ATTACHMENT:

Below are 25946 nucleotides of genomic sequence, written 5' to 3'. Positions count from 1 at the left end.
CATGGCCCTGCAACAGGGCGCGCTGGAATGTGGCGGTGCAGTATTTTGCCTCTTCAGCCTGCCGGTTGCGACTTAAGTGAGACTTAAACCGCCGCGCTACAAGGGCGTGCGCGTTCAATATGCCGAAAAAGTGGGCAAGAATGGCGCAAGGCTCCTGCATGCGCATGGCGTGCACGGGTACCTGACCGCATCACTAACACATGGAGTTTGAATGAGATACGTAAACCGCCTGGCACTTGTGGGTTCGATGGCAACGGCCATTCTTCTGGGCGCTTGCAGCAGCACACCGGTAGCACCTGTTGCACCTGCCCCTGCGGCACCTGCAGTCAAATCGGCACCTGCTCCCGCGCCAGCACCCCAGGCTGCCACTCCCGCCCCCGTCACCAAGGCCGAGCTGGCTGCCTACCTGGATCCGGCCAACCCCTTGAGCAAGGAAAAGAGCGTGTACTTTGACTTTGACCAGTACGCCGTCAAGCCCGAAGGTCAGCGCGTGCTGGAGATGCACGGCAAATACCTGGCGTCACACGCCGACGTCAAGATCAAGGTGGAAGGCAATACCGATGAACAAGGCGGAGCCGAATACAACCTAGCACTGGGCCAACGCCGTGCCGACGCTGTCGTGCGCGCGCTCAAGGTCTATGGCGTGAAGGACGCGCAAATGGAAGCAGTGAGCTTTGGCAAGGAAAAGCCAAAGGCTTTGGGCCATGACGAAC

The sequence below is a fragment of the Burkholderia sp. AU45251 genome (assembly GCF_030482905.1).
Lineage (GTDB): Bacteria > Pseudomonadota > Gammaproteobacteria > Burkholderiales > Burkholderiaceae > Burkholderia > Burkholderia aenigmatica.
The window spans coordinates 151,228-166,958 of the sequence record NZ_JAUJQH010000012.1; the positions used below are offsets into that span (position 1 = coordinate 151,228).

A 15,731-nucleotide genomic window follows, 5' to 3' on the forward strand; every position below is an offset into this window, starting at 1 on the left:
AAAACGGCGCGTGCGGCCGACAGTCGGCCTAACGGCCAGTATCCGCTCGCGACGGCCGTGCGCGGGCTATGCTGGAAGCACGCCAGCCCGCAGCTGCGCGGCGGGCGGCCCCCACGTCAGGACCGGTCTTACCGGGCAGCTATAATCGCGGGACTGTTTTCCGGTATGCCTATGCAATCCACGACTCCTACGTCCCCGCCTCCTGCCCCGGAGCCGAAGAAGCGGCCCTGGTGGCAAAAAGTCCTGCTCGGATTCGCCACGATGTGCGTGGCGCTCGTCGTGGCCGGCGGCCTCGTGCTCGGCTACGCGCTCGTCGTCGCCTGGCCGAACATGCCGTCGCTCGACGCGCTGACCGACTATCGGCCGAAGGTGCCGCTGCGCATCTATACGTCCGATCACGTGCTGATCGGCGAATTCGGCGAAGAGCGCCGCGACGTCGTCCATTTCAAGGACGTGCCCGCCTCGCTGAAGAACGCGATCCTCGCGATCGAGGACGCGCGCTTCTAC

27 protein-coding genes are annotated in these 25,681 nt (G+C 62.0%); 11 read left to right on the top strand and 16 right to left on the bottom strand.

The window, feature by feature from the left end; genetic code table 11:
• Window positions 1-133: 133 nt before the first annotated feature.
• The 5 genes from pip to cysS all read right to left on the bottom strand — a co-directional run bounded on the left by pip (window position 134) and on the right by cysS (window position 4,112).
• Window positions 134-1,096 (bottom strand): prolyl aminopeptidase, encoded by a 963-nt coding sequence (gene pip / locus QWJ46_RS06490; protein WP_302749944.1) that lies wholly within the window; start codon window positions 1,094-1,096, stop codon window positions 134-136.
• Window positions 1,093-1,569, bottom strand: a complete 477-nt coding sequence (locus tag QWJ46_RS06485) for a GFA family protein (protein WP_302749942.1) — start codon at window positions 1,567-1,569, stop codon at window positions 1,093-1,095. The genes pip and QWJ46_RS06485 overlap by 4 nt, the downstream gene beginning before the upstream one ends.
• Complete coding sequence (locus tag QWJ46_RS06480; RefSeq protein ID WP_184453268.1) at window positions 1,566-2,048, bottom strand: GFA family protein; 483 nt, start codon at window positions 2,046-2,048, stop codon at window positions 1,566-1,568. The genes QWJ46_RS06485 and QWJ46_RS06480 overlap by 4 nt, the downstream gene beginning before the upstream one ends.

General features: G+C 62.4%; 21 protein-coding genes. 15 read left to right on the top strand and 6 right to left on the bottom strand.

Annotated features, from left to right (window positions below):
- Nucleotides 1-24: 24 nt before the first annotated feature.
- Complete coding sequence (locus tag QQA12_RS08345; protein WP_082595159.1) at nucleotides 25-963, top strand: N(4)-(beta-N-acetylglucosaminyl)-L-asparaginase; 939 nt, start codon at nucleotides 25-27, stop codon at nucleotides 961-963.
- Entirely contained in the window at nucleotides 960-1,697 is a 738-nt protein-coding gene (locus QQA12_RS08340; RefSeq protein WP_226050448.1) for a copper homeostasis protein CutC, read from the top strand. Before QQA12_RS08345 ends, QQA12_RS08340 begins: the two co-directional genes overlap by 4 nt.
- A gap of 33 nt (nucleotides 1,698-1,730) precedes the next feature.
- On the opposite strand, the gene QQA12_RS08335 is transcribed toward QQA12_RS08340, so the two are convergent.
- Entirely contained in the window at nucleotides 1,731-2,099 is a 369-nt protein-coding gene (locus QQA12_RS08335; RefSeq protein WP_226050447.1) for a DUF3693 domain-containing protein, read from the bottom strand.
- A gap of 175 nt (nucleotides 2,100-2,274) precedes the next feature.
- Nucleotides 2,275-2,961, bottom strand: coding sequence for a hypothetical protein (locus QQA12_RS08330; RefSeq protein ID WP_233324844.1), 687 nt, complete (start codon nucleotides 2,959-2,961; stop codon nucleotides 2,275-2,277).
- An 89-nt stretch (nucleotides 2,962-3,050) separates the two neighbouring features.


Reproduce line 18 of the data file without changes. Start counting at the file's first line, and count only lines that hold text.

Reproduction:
- Complete coding sequence (locus tag QQA12_RS08345; protein WP_082595159.1) at nucleotides 25-963, top strand: N(4)-(beta-N-acetylglucosaminyl)-L-asparaginase; 939 nt, start codon at nucleotides 25-27, stop codon at nucleotides 961-963.